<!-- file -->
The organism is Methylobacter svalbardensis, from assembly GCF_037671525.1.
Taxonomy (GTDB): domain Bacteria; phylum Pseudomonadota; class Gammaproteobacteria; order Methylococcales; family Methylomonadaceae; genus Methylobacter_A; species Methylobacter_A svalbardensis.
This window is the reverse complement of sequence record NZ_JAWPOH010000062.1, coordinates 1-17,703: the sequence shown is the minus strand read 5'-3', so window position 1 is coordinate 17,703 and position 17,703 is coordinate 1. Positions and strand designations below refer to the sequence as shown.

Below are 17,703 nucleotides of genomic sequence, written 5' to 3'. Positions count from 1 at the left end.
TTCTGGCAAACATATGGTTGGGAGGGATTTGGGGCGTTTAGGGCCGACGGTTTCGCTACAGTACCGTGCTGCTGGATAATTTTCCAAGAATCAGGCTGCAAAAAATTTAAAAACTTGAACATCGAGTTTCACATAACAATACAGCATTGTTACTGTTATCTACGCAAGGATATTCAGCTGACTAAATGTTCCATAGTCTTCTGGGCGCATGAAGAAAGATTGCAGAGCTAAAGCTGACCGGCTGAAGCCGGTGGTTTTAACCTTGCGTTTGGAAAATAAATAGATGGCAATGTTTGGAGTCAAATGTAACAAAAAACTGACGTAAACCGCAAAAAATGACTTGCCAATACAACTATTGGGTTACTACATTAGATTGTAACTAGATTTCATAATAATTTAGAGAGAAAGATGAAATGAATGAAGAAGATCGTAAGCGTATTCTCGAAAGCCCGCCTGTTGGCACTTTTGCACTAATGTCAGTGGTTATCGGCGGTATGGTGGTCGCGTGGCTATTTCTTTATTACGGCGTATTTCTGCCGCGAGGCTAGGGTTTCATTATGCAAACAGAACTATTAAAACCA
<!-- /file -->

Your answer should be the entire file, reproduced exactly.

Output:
The organism is Methylobacter svalbardensis, from assembly GCF_037671525.1.
Taxonomy (GTDB): domain Bacteria; phylum Pseudomonadota; class Gammaproteobacteria; order Methylococcales; family Methylomonadaceae; genus Methylobacter_A; species Methylobacter_A svalbardensis.
This window is the reverse complement of sequence record NZ_JAWPOH010000062.1, coordinates 1-17,703: the sequence shown is the minus strand read 5'-3', so window position 1 is coordinate 17,703 and position 17,703 is coordinate 1. Positions and strand designations below refer to the sequence as shown.

Below are 17,703 nucleotides of genomic sequence, written 5' to 3'. Positions count from 1 at the left end.
TTCTGGCAAACATATGGTTGGGAGGGATTTGGGGCGTTTAGGGCCGACGGTTTCGCTACAGTACCGTGCTGCTGGATAATTTTCCAAGAATCAGGCTGCAAAAAATTTAAAAACTTGAACATCGAGTTTCACATAACAATACAGCATTGTTACTGTTATCTACGCAAGGATATTCAGCTGACTAAATGTTCCATAGTCTTCTGGGCGCATGAAGAAAGATTGCAGAGCTAAAGCTGACCGGCTGAAGCCGGTGGTTTTAACCTTGCGTTTGGAAAATAAATAGATGGCAATGTTTGGAGTCAAATGTAACAAAAAACTGACGTAAACCGCAAAAAATGACTTGCCAATACAACTATTGGGTTACTACATTAGATTGTAACTAGATTTCATAATAATTTAGAGAGAAAGATGAAATGAATGAAGAAGATCGTAAGCGTATTCTCGAAAGCCCGCCTGTTGGCACTTTTGCACTAATGTCAGTGGTTATCGGCGGTATGGTGGTCGCGTGGCTATTTCTTTATTACGGCGTATTTCTGCCGCGAGGCTAGGGTTTCATTATGCAAACAGAACTATTAAAACCA